From the flagellants of the Middle Ages to the doomsayers of Y2K, humanity has always been prone to good old-fashioned the-end-is-nigh hysteria. The latest cause for concern: that the earth will be destroyed and the galaxy gobbled up by an ever-increasing black hole next week.
On Sept. 10, scientists at the European Organization for Nuclear Research (CERN) laboratory in Geneva, Switzerland, will switch on the Large Hadron Collider (LHC) — a $6 billion particle accelerator that will send beams of protons careening around a 17-mile underground ring, crash them into each other to re-create the immediate aftereffects of the Big Bang, and then monitor the debris in the hope of learning more about the origins and workings of the universe. Next week marks a low-power run of the circuit, and scientists hope to start smashing atoms at full power by the end of the month.
Critics of the LHC say the high-energy experiment might create a mini black hole that could expand to dangerous, Earth-eating proportions. On Aug. 26, Professor Otto Rossler, a German chemist at the Eberhard Karis University of Tubingen, filed a lawsuit against CERN with the European Court of Human Rights that argued, with no understatement, that such a scenario would violate the right to life of European citizens and pose a threat to the rule of law. Last March, two American environmentalists filed a lawsuit in Federal District Court in Honolulu seeking to force the U.S. government to withdraw its participation in the experiment. The lawsuits have in turn spawned several websites, chat rooms and petitions — and led to alarming headlines around the world (Britain's Sun newspaper on Sept. 1: "End of the World Due in 9 Days").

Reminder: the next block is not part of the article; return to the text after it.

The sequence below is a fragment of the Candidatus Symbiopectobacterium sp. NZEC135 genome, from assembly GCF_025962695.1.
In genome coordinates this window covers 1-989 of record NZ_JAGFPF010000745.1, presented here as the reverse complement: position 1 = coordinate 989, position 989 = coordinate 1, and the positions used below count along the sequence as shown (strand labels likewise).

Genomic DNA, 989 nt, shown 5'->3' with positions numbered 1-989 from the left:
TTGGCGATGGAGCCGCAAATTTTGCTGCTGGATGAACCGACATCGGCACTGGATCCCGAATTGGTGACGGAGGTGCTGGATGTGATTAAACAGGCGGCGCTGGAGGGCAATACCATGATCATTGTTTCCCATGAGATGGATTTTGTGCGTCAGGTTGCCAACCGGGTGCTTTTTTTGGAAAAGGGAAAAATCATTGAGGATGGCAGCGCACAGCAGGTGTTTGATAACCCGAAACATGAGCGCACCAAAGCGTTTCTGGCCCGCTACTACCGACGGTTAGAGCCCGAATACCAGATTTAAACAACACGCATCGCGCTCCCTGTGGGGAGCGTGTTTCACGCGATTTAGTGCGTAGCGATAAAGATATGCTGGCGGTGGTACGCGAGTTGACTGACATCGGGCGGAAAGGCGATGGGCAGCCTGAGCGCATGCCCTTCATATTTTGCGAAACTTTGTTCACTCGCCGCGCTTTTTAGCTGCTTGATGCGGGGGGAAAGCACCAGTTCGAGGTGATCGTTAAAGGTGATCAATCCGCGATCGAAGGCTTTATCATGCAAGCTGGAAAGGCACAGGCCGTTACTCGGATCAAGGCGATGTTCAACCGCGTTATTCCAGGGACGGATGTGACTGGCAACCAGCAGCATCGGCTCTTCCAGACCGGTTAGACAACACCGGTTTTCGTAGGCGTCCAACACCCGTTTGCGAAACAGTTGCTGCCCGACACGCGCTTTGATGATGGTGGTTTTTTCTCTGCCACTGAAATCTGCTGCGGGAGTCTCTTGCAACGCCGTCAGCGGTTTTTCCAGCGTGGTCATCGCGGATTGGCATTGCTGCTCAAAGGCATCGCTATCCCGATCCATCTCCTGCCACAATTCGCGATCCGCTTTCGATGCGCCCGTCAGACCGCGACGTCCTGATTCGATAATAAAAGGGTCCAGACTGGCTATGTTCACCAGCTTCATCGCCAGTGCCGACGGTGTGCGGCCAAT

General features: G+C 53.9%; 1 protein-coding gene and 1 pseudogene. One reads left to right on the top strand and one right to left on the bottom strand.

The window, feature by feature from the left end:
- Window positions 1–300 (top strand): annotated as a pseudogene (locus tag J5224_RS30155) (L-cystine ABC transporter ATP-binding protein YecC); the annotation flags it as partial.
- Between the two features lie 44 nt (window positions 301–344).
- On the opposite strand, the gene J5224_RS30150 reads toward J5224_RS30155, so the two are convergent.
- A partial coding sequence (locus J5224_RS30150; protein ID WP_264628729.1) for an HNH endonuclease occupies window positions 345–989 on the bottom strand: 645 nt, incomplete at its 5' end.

Should we be scared? No. In June, CERN published a safety report, reviewed by a group of external scientists, ruling out the possibility of dangerous black holes. It said that even if tiny black holes were to be formed at CERN — a big if — they would evaporate almost instantaneously due to Hawking Radiation, a phenomenon named for the British physicist Stephen Hawking, whose theories show that black holes not only swallow up the light, energy and matter around them, but also leak it all back out at an accelerating pace. According to Hawking, if tiny black holes occurred at CERN, they would evaporate before they got a chance to do any damage. (Even if Hawking's theories prove to be wrong — no one has yet witnessed black-hole evaporation — scientists at CERN say the LHC's collisions are already known to be harmless: an equivalent amount of energy is produced hundreds of thousands of times a day by cosmic rays colliding with the earth and other objects in the cosmos — always without incident.)
After taking in the results of CERN's report, the European Court rejected Rossler's request last week for an emergency injunction that would have stopped the LHC (it will still hear his lawsuit). The U.S. suit is pending, but CERN spokesman James Gillies said that even if it is successful the experiment will go ahead without U.S. participation.